In an information age, with content available with the click of a mouse, teachers must shift from the ‘sage on a stage’ to the ‘guides on the side.’ Virtual environments have already allowed teachers to make this shift. USC Institute for Creative Technologies is prototyping a virtual learning program that combines AI and 3-d animation to guide students through learning content and platforms. Personalized characters serve as instructors, and help individualize instruction based on user responses and input.
Coaches help students set goals and reflect on their growth in the environment, while also setting up more lengthy open-ended projects to ensure students apply the content toreal-worldd situations. This blended environment allows teachers, students and machines to work symbiotically.
2. Developers of content———————————> Developers of learning experiences
As teachers, our most valuable asset is time. Before the onset of AI, much of a teacher’s time was spent developing and delivering content in a rigid, inflexible curriculum framework. When I first started teaching, I spent nearly all my prep time creating lessons, with little time left to meet with and develop students. Now, AI is able to do the more mundane work for us. Programs like Khan Academy and Thinkster Math help progress students through a range of math curriculum according to their ability levels.
In this environment, teachers and peer tutors are able to pull small groups of students aside to offer a more human and personalized approach. Huddled in a semi- circle around a whiteboard, a student works through a challenging problem with their peers, while the teacher provides anecdotal commentary regarding where students might have gotten hung up. Students then work out the problems on writable desks as their peers help monitor their progress.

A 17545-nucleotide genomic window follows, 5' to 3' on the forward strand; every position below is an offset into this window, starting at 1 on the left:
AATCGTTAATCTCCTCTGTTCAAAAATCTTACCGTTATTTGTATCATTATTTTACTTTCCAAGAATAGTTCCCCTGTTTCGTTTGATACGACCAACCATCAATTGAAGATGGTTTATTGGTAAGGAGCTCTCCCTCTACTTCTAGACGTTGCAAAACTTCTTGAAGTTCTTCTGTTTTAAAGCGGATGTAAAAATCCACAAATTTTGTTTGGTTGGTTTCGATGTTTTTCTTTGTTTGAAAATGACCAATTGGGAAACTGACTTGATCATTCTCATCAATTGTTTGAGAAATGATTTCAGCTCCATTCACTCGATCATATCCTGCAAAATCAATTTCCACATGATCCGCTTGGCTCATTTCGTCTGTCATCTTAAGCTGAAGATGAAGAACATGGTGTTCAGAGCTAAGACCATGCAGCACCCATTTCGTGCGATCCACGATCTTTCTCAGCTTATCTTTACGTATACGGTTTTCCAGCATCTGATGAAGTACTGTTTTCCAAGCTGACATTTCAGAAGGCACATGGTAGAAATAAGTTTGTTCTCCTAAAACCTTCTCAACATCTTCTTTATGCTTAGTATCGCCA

3. Siloed Classrooms —————————————–> Virtual Social Networks
Before the onset of AI and collaborative virtual networks, students and teachers were often siloed by the walls of their classroom or boundaries of their school. Virtual social networks are now helping to break down those walls, offering students the chance to connect with and learn from peers world wide. Brainly, a social media site for Q & A, is a platform that connects users to fellow peers able to answer subject- specific questions. For example, say a student is struggling with understanding the principle that force= mass x acceleration. They type in their question on Brainly and are connected to a short narrated video that uses modern day Marvel characters to explain the concept. If they wish to ask follow up questions, they are connected through to the student creator of the video via a chat box.
In this example, AI has not diminished the value of humans, but has enhanced it by connecting two students millions of miles apart.
4. Textbooks and Set Curriculum ————-> Blended Courses and Customized Design